The end came on 21 January 1539, when the abbey was surrendered to Petre and Tregonwell. (fn. 250) Pensions ranging from £40 in the case of the abbess to £2 in that of the novices were granted to all the members of the community, which was forthwith dispersed. (fn. 251) Before the year was out two of the recipients had died. (fn. 252) Fourteen years later the number of pensioners had fallen to seven, of whom the former abbess was still one, (fn. 253) and one of the younger nuns had married. (fn. 254)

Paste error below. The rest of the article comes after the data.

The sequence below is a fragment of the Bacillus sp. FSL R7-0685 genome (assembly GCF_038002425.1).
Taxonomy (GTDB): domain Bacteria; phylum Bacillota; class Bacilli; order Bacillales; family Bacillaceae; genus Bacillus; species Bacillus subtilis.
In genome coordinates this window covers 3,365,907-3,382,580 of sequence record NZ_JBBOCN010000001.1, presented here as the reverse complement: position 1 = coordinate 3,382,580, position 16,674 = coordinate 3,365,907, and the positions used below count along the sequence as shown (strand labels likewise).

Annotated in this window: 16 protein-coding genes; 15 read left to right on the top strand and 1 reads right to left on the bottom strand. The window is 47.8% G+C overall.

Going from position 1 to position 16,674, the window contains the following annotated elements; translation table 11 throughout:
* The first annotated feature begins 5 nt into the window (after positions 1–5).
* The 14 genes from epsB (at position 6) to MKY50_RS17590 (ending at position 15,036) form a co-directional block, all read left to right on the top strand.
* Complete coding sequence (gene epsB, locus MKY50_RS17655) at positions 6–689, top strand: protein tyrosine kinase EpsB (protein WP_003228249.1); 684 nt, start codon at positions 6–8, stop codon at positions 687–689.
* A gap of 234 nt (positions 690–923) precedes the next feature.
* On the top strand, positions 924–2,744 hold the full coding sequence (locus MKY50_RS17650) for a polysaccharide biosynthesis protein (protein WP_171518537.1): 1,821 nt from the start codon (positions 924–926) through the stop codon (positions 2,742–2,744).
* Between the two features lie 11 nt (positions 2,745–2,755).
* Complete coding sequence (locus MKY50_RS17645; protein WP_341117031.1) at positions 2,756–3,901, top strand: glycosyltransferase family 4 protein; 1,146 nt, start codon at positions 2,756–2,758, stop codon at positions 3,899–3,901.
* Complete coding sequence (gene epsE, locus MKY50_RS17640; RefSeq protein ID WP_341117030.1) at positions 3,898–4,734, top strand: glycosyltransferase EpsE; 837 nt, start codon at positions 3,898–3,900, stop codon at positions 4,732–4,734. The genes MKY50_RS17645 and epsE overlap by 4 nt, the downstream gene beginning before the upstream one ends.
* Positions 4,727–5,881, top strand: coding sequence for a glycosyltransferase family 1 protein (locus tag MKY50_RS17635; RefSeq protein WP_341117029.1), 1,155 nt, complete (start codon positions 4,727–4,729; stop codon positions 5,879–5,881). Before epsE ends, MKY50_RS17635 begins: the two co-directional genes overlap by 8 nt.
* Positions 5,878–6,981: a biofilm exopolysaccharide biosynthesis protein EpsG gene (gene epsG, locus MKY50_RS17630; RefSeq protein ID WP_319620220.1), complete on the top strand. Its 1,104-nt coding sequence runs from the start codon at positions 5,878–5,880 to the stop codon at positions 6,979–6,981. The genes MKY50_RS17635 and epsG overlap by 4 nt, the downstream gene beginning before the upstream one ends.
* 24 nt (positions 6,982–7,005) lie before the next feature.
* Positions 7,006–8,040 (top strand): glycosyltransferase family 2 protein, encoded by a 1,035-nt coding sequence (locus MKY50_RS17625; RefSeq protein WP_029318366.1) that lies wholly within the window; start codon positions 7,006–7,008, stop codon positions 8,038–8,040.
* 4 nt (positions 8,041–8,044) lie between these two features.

After receiving the surrender, Petre and Tregonwell, acting on Cromwell's instructions, conducted an inquiry into the circumstances in which the lands of the convent had been demised; (fn. 255) but there is no evidence that any of the existing leases were revoked. The monastic buildings, stripped of most of their lead, which was sold for £193 12s., (fn. 256) were handed over forthwith to William Sharington, the prospective purchaser, who farmed the site of the abbey together with the manor and rectory of Lacock and the former possessions of the dissolved house in Melksham and Calne, (fn. 257) until the preliminaries of the purchase were completed on 26 July 1540. (fn. 258) He destroyed the abbey church and adapted the conventual buildings for use as a dwelling-house, adding the elegant octagonal tower and muniment room which are still in situ. In order to divert the traffic from his new mansion he is said to have sold the church bells and rebuilt Ray bridge with the proceeds. In September 1548 he purchased the manor of Hatherop. (fn. 259) Meanwhile, in April 1540, John Godard had bought the property at Upham and Westlecott of which he had formerly held the lease, together with the rectory and church of Clyffe Pypard and the advowson of the vicarage. (fn. 260) In October 1542 Giles Poles of Sapperton (Glos.), 'the king's servant', received a grant in fee of the reversion of the land at Wodemancote leased by the convent to Sir Edmund Thame. (fn. 261) Heddington was sold in July 1543 to John Lambarde, a London clothier, (fn. 262) who in 1546 also bought the rectory of Shrewton from John Pope, who had purchased it in the previous year. (fn. 263) Chitterne was granted by the king to Lord St. John in September 1547. (fn. 264)